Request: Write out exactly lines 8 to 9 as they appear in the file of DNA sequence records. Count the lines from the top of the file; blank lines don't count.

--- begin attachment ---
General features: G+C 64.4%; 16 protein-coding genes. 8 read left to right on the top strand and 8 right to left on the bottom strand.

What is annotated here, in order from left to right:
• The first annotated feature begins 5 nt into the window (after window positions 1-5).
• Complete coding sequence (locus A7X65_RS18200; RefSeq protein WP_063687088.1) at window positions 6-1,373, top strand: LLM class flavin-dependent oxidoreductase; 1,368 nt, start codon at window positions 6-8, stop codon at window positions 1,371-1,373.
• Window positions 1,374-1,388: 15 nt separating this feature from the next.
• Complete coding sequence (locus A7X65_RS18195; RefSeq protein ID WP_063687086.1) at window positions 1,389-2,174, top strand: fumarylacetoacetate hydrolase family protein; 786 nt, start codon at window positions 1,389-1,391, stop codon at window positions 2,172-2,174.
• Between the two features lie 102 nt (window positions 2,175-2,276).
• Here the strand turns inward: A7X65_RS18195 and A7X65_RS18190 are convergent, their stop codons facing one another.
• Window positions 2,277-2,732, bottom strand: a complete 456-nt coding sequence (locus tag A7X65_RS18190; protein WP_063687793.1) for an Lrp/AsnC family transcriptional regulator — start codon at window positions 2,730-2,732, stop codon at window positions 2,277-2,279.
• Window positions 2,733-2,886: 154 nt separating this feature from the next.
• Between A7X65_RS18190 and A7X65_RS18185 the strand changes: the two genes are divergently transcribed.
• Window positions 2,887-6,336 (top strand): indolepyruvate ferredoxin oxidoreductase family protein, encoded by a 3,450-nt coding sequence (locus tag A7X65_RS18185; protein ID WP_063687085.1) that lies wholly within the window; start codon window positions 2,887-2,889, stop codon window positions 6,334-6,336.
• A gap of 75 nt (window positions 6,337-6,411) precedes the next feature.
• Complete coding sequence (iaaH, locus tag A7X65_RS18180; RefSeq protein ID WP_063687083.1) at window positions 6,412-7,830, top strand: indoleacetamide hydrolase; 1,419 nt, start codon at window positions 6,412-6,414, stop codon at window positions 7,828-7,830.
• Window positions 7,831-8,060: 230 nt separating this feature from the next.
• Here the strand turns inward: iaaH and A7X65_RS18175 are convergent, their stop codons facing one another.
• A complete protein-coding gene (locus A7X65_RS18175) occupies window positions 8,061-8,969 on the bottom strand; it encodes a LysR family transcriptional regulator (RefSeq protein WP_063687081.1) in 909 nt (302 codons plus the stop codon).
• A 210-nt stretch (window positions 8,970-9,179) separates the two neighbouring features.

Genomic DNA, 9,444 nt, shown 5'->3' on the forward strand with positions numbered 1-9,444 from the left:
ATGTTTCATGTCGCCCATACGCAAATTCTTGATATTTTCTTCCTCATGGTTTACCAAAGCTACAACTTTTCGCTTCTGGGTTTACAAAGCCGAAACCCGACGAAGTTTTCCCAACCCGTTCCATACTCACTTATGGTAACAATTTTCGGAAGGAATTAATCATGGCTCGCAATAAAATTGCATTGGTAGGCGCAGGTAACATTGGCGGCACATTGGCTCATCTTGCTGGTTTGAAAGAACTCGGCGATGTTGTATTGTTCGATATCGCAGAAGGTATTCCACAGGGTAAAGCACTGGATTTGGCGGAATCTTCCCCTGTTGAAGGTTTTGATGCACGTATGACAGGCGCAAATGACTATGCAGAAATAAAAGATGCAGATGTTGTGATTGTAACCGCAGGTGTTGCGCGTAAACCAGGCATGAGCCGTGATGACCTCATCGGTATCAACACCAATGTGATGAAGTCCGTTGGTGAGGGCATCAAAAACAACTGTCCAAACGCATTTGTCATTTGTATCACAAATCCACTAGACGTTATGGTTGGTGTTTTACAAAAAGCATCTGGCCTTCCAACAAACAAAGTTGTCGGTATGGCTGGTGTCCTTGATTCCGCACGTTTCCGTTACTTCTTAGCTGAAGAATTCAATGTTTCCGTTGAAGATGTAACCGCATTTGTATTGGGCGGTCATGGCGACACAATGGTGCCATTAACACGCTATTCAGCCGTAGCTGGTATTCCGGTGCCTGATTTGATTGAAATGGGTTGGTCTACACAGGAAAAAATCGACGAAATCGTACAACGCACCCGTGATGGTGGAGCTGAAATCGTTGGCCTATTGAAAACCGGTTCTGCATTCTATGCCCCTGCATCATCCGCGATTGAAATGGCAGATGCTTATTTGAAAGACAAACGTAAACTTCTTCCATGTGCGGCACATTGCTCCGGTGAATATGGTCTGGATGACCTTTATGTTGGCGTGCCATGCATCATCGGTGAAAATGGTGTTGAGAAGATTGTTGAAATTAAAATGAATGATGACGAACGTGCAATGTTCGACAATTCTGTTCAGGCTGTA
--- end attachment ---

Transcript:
• Here the strand turns inward: A7X65_RS18195 and A7X65_RS18190 are convergent, their stop codons facing one another.
• Window positions 2,277-2,732, bottom strand: a complete 456-nt coding sequence (locus tag A7X65_RS18190; protein WP_063687793.1) for an Lrp/AsnC family transcriptional regulator — start codon at window positions 2,730-2,732, stop codon at window positions 2,277-2,279.